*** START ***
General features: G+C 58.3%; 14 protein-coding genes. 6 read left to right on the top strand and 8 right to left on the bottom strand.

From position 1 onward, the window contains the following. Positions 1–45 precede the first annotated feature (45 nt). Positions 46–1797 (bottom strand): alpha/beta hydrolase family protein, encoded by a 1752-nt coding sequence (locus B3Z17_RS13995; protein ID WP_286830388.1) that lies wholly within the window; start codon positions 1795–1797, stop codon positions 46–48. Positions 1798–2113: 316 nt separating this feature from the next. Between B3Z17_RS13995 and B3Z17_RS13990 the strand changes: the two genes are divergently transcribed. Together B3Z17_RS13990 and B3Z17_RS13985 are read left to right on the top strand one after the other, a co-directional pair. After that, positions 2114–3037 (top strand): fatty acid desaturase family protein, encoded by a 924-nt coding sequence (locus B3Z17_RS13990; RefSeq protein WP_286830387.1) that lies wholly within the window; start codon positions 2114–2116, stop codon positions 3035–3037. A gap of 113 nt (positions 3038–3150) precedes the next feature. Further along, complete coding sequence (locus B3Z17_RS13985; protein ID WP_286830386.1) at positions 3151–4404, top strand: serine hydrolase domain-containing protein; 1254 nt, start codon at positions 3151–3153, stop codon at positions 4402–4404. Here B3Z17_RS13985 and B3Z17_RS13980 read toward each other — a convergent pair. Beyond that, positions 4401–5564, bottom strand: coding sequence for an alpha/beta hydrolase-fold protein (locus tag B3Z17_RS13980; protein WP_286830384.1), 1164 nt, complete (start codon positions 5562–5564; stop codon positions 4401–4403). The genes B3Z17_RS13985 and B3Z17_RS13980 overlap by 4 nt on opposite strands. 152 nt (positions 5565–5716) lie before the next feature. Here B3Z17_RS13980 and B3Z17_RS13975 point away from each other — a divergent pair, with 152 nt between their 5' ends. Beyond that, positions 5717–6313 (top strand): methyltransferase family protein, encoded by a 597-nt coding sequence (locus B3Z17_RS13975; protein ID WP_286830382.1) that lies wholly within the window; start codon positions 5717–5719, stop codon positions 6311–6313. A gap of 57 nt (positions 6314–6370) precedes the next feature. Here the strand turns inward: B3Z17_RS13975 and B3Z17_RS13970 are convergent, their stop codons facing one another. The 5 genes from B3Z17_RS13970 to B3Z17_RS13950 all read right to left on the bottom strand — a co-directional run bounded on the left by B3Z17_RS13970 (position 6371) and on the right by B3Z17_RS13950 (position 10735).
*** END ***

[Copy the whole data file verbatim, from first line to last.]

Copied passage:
General features: G+C 58.3%; 14 protein-coding genes. 6 read left to right on the top strand and 8 right to left on the bottom strand.

From position 1 onward, the window contains the following. Positions 1–45 precede the first annotated feature (45 nt). Positions 46–1797 (bottom strand): alpha/beta hydrolase family protein, encoded by a 1752-nt coding sequence (locus B3Z17_RS13995; protein ID WP_286830388.1) that lies wholly within the window; start codon positions 1795–1797, stop codon positions 46–48. Positions 1798–2113: 316 nt separating this feature from the next. Between B3Z17_RS13995 and B3Z17_RS13990 the strand changes: the two genes are divergently transcribed. Together B3Z17_RS13990 and B3Z17_RS13985 are read left to right on the top strand one after the other, a co-directional pair. After that, positions 2114–3037 (top strand): fatty acid desaturase family protein, encoded by a 924-nt coding sequence (locus B3Z17_RS13990; RefSeq protein WP_286830387.1) that lies wholly within the window; start codon positions 2114–2116, stop codon positions 3035–3037. A gap of 113 nt (positions 3038–3150) precedes the next feature. Further along, complete coding sequence (locus B3Z17_RS13985; protein ID WP_286830386.1) at positions 3151–4404, top strand: serine hydrolase domain-containing protein; 1254 nt, start codon at positions 3151–3153, stop codon at positions 4402–4404. Here B3Z17_RS13985 and B3Z17_RS13980 read toward each other — a convergent pair. Beyond that, positions 4401–5564, bottom strand: coding sequence for an alpha/beta hydrolase-fold protein (locus tag B3Z17_RS13980; protein WP_286830384.1), 1164 nt, complete (start codon positions 5562–5564; stop codon positions 4401–4403). The genes B3Z17_RS13985 and B3Z17_RS13980 overlap by 4 nt on opposite strands. 152 nt (positions 5565–5716) lie before the next feature. Here B3Z17_RS13980 and B3Z17_RS13975 point away from each other — a divergent pair, with 152 nt between their 5' ends. Beyond that, positions 5717–6313 (top strand): methyltransferase family protein, encoded by a 597-nt coding sequence (locus B3Z17_RS13975; protein ID WP_286830382.1) that lies wholly within the window; start codon positions 5717–5719, stop codon positions 6311–6313. A gap of 57 nt (positions 6314–6370) precedes the next feature. Here the strand turns inward: B3Z17_RS13975 and B3Z17_RS13970 are convergent, their stop codons facing one another. The 5 genes from B3Z17_RS13970 to B3Z17_RS13950 all read right to left on the bottom strand — a co-directional run bounded on the left by B3Z17_RS13970 (position 6371) and on the right by B3Z17_RS13950 (position 10735).